last time i was @ walgreens i noticed a 10-cup coffeemaker that looked a lot like a scandi (or @ least like the tiny pics i've seen online). saw another one (mr. coffee) at target that looked about the same. couldn't find a wattage rating nor any mention of a 3rd heating element on either. does anyone know if these could be rebadged scandi's?
Interesting, looked on mr. coffee site and couldn't find anything. Did you get a model # ?
I couldn't find it on the Walgreens site either. They do have a quality espresso machine for only $19.99 - and I would expect it is worth every penny...http://www.walgreens.com/store/product.jsp?CATID0472&navAction=jump&navCount=4&id=prod2663111Regards, Brett On 2/15/07, Edward Bourgeois wrote: <Snip> -- Cheers, Bretthttp://homeroast.freeservers.com
I dug out an espresso maker I was given as a wedding gift 4 years ago that never made it out of the box and gave it a shot. Did OK but then I am not sure what I am looking at. It is just a $100 krupps job in the hands of a guy that does not know what the heck he is doing with it but I made a pretty good milk drink with the contents of the 4 shot pot of espresso and some frothed milk.
Well with a good grinder and good beans it's possible to get good coffee out of a machine that doesn't have 2 boilers and multiple heat elements with rotary pumps and 3 way solenoids and etc and etc. Will you get espresso? Technically, no, as the definition is 'forcing hot water through a cake of ground coffee at high pressure' and those cheapo machines use steam (but hey, maybe its' hot water by the time it hits the grounds, what with no temperature control!). At any rate, matter of personal taste. No expense on the machine side will make up for crappy bean, and you can wreck good bean with a bad grinder! My preference is for drip coffee anyway! -F On 2/15/07, Patrick S. Harper wrote: <Snip>
On 2/15/07, Patrick S. Harper wrote: <Snip> What model Krupps is it? For reference, I had found around a 1/2 doz steam toys before moving up to a Gaggia Espresso model, which led to a Livia 90S. I recently picked up a slightly used Krupps Type 698 for $20. at a yard sale, just to keep in my shop for an occasional Americano-like coffee. Nothing spectacular about the 'espresso' like substance that I get out of it, but as good as or better than 95% of the shots I've sampled at various coffee shops over the last few years. I cheated and used my lil' Rocky grinder, of course, but almost everyone will agree that the grinder is the most important item, for making a good espresso based drink. So buy a great grinder, and experiment with that little Krupps machine anyway. When the espresso bug bites you, you will only need to buy the espresso machine. Win/win either way, in my book, at least, because you will learn a few things along the way that will become very helpful as you navigate down the path. Back to the original topic: The Presto Cheapo Scando makers are also in sears stores, as kmart bought them out, i still cringe when I see craftsman tools in the aisle. I picked one up and gotta say that i'm not all that impressed with it, it leaks, drips and feels like it's going to break anyday now. I think that I bought it, just to use as an excuse to get a Technovorm via SweetMaria's when my income tax refund arrives ;-), ( It worked on my spouse before, when the el-cheapo burr grinder spewed grinds all over the kitchen counter, and that's how the funding got approved for my lil Rocky) Gary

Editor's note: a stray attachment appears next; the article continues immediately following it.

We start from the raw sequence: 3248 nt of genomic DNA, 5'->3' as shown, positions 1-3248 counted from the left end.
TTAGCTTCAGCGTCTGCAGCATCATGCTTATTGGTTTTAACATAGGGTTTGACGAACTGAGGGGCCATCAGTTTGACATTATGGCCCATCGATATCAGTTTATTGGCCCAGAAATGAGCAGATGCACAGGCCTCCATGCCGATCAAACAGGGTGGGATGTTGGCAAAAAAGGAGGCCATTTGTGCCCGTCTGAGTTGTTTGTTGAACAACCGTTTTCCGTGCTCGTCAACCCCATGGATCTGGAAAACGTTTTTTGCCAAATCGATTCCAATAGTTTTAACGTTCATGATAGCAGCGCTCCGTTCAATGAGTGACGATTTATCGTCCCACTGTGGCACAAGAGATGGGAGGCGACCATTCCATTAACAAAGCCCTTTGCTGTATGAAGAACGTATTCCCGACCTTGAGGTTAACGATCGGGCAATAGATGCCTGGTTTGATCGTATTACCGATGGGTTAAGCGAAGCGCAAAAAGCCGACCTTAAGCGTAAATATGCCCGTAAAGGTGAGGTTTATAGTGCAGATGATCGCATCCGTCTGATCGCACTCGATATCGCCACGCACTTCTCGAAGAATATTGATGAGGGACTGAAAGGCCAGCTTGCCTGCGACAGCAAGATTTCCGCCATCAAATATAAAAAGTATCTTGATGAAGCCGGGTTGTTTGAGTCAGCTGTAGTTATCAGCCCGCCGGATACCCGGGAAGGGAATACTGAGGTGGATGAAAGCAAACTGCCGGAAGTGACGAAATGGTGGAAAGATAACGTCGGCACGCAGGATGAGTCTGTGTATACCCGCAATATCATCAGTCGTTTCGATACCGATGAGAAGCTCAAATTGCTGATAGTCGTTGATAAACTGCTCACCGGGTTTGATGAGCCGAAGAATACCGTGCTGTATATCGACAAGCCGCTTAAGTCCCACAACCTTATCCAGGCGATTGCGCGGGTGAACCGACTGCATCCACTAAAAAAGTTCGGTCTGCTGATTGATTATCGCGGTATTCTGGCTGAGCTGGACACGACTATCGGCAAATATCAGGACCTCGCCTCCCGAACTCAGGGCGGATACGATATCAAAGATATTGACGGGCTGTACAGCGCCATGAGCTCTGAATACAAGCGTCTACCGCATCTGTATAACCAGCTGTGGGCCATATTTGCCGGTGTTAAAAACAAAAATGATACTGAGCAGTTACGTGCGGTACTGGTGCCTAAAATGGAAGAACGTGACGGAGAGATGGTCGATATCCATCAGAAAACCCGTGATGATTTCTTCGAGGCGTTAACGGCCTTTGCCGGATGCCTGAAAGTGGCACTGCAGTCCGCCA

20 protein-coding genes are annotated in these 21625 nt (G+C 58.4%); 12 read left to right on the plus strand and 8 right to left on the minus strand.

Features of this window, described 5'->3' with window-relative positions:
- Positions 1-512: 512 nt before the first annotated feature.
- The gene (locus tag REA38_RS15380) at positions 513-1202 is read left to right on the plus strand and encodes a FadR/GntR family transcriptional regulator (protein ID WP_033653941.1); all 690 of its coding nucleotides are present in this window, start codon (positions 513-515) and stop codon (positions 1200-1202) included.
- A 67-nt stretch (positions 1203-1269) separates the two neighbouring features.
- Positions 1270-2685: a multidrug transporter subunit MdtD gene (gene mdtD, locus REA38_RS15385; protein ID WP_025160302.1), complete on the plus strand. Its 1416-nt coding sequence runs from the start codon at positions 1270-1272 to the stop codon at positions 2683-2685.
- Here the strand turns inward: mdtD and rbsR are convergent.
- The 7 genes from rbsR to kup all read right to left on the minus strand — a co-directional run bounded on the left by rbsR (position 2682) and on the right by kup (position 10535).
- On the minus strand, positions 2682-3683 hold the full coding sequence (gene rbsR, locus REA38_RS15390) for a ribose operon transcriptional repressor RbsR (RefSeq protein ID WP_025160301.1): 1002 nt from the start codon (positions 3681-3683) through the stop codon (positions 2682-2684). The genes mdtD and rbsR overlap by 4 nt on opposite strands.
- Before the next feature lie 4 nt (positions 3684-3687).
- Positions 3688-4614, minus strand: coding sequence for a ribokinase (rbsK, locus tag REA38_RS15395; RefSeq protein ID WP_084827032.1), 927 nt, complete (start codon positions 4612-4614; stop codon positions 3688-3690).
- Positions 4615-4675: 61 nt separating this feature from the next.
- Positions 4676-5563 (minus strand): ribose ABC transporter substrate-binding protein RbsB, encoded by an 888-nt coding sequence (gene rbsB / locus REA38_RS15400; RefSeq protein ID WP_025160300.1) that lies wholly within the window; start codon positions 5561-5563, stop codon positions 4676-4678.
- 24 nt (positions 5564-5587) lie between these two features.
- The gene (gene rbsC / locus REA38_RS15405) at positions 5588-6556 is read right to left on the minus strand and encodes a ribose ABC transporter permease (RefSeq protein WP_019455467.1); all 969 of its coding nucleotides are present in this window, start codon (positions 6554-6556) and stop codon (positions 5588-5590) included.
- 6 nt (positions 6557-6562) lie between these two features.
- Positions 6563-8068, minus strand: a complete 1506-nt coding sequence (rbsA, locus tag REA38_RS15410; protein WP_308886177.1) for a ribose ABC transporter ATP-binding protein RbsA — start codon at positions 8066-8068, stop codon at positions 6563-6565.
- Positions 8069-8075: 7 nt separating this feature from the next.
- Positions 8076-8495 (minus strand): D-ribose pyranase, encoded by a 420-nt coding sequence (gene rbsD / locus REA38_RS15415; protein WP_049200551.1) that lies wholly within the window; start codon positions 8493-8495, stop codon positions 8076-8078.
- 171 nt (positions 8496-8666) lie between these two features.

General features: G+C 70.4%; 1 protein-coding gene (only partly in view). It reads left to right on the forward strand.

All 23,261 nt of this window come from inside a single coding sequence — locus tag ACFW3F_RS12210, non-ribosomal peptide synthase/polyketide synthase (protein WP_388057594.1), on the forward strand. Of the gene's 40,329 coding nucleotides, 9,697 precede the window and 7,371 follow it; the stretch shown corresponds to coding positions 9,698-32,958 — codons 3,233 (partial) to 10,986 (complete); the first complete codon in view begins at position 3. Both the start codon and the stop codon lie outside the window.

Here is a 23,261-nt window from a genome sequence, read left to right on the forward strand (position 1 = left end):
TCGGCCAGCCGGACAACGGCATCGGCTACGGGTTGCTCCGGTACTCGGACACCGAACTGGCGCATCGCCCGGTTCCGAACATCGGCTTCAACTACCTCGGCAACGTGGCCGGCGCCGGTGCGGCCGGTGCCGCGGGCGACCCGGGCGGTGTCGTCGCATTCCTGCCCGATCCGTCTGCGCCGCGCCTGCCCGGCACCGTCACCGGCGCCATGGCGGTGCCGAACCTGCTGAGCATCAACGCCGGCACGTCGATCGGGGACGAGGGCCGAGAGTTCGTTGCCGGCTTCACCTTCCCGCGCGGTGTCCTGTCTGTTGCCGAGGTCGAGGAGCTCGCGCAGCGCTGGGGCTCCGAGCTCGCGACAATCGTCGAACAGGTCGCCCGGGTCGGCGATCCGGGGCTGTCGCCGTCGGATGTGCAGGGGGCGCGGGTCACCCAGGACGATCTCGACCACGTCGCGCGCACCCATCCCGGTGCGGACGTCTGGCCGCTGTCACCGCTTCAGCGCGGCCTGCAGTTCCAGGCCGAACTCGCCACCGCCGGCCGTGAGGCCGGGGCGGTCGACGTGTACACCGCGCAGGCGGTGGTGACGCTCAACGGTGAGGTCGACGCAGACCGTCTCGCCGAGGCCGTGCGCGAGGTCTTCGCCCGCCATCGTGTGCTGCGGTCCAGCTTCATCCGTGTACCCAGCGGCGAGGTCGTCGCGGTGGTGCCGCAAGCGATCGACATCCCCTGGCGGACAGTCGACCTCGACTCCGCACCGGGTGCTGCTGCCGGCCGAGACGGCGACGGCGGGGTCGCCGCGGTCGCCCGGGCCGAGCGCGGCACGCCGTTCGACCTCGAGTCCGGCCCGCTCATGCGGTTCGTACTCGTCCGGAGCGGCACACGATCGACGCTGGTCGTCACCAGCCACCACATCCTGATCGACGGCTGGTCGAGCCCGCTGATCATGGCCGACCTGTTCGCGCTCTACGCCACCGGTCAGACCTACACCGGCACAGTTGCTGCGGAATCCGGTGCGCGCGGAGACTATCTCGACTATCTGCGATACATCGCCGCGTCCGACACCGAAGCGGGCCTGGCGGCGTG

My Gaggia Espresso is mothballed in my basement but with a good grinder I can make espresso as good as you'll get anywhere with it. My La Pavoni single group #PUBS machine will never let me down, and cranks out great shot after great shot, but the Gaggia will match it in quality with some degree of tweaking. The steam toys with no pump, but only steam pressure will have a hard time making anything resembling good espresso. ********************* Ed Needham® "to absurdity and beyond!"http://www.homeroaster.com(include [FRIEND] in subject line to get through my SPAM filters) *********************
I have to agree with Ed. With a fair bit of work (assuming you know your machine well enough) one can get decent espresso from inexpensive pump machines. I upgraded from an Estro Profi to a La Spaziale S1 Vivaldi and the main difference in the espresso is how much easier it is to get a good shot from the S1. I hardly have to think about it. With the Profi it was a process that required my full attention. Of course, microfoam is also effortless with the S1 and nearly impossible with the Profi. The same can't be said about a cheap grinder. No amount of work on your part will make up for dull or misaligned burrs. Cameron On 2/15/07, Ed Needham wrote: <Snip> -- -- ceforde